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Cognitive Liberty: What is the Future of Freedom of Thought in the Age of Neurocops, Brain Fingerprinting, Memory Management Drugs, and Hypersonic Sound?

Five years after the “Decade of the Brain,” new drugs and other technologies are making it possible to monitor and modulate thought processes in ways that hearken the best dreams and worst fears of science fiction and cyberpunk. These accelerating technological developments will change the parameters of freedom of thought as much as the printing press and the internet changed the parameters of freedom of speech.
When Apr 05, 2004
from 4:00 PM to 5:00 PM
Where Foster Auditorium, 101 Pattee Library
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Richard Glen BoireRichard Glen Boire is Director of the Center for Cognitive Liberty & Ethics and also serves as its chief legal counsel. He received his Doctor of Jurisprudence degree from the Boalt Hall, the School of Law at the University of California, Berkeley, in 1990.

Co-Director and Legal Counsel, Center for Cognitive Liberty & Ethics

Richard Glen Boire is Director of the Center for Cognitive Liberty & Ethics and also serves as its chief legal counsel. He received his Doctor of Jurisprudence degree from the Boalt Hall, the School of Law at the University of California, Berkeley, in 1990.

He has been admitted to practice in the United States Supreme Court, and filed the first-ever freedom of thought legal brief before the Court in 2002.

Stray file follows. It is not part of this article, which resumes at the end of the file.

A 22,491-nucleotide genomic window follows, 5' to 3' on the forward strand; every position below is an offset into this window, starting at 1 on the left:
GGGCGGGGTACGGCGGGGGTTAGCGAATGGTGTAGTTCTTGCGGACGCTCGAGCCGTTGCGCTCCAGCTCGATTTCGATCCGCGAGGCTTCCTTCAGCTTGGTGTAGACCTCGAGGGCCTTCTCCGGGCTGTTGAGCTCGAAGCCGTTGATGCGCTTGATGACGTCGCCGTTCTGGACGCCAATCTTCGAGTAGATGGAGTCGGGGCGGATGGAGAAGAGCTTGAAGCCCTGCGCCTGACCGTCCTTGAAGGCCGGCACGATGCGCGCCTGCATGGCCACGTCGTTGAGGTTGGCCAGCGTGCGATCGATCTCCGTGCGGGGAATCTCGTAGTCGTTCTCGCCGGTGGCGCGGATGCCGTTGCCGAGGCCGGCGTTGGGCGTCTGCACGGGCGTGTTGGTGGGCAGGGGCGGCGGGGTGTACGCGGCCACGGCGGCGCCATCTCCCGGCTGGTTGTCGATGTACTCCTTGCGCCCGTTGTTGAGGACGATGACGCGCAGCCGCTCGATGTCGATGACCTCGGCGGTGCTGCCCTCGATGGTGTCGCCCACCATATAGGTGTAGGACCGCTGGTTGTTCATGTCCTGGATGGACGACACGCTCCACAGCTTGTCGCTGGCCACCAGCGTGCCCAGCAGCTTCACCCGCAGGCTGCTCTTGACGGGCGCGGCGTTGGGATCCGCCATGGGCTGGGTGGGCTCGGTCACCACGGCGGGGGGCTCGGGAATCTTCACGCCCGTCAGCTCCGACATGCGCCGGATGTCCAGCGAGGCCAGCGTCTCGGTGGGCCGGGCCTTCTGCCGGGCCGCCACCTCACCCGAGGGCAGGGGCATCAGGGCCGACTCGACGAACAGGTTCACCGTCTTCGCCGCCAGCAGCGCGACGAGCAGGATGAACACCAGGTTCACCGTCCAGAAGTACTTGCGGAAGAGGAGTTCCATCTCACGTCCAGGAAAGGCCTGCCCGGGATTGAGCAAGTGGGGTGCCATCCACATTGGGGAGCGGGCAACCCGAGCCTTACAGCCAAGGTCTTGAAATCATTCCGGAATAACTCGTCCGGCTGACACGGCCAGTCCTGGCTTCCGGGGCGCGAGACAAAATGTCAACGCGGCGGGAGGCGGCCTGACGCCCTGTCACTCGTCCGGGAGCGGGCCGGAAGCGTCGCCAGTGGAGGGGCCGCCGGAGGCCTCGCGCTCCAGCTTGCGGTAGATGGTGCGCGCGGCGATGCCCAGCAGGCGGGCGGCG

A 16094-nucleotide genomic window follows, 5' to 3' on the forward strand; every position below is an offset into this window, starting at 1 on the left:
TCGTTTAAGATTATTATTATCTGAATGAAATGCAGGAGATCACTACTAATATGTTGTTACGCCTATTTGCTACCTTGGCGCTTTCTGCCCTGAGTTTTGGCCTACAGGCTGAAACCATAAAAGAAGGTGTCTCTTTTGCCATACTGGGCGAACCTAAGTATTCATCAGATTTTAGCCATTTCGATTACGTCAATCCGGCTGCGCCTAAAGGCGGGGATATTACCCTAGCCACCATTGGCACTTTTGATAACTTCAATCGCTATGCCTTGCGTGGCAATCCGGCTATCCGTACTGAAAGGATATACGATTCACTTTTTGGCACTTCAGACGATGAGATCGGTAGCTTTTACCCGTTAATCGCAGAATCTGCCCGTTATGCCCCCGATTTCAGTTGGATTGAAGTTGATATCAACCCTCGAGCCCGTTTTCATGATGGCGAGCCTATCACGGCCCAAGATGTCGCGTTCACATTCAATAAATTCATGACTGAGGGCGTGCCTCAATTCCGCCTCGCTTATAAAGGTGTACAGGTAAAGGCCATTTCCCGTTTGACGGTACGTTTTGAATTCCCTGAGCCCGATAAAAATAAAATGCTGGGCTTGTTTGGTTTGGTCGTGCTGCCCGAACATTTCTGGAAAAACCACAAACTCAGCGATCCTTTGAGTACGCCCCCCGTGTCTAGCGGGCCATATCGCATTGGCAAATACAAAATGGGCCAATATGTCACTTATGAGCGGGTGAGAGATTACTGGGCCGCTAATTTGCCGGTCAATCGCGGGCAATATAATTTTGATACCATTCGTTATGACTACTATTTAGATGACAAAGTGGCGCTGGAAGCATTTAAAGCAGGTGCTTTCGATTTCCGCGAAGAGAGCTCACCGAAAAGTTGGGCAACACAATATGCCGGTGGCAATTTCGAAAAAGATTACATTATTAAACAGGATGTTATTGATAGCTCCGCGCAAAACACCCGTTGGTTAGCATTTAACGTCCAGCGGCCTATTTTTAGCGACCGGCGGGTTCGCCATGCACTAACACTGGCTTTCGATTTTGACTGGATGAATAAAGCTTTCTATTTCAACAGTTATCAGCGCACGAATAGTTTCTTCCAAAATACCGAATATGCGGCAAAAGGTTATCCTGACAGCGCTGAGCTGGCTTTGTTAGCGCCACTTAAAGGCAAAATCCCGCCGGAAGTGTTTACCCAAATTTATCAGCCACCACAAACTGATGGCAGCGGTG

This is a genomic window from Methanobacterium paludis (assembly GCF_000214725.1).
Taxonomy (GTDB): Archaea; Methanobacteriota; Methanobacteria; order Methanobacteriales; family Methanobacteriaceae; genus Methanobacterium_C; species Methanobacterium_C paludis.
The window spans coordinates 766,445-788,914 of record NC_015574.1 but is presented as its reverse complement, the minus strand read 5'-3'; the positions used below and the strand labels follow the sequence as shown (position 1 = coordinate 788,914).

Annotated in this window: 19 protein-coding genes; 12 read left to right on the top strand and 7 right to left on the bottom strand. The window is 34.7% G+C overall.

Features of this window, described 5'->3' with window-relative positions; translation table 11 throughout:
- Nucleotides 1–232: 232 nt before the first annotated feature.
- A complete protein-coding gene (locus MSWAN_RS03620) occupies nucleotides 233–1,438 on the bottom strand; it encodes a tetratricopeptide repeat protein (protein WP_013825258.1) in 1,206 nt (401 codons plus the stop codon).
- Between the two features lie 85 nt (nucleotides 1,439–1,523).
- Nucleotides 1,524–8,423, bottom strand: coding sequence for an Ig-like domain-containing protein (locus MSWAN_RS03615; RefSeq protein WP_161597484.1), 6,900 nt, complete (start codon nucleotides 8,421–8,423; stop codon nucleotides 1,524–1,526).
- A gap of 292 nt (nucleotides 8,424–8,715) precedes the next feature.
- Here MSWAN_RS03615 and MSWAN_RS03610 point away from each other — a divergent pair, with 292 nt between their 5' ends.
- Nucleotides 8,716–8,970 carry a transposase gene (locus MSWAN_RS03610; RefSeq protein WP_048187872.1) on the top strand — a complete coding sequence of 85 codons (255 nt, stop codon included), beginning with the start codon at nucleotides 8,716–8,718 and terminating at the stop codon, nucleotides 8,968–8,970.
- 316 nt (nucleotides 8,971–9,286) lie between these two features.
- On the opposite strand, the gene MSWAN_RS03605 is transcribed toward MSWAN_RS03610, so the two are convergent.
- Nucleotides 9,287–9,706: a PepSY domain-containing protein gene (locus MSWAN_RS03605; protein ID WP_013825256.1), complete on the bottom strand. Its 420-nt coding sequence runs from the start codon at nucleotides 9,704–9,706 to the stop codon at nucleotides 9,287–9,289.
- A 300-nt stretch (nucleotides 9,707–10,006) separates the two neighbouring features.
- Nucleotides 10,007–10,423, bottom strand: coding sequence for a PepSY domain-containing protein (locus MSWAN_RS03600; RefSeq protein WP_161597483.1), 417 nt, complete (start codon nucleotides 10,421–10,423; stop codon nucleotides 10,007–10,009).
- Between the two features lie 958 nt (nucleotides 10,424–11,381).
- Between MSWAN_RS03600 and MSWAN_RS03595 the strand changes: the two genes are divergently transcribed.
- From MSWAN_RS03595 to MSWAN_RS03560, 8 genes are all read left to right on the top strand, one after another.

His scholarship and policy work focus on updating the legal notion of freedom of thought in light of ongoing scientific advancements related to understanding, monitoring, and modulating brain function.

Center for Cognitive Liberty & Ethics

Cognitive Liberty: What is the Future of Freedom of Thought in the Age of Neurocops, Brain Fingerprinting, Memory Management Drugs, and Hypersonic Sound?

Five years after the “Decade of the Brain,” new drugs and other technologies are making it possible to monitor and modulate thought processes in ways that hearken the best dreams and worst fears of science fiction and cyberpunk. These accelerating technological developments will change the parameters of freedom of thought as much as the printing press and the internet changed the parameters of freedom of speech.

Just as the internet, and the printing press before it, became a legal battleground over individual freedom versus government control, neurotechnology is about to raise new dimensions in what you are, and aren’t, allowed to do with your own thought processes.

This talk will navigate some of the most interesting questions constellated around the intersection of neurotechnology and the legal notion of freedom of thought.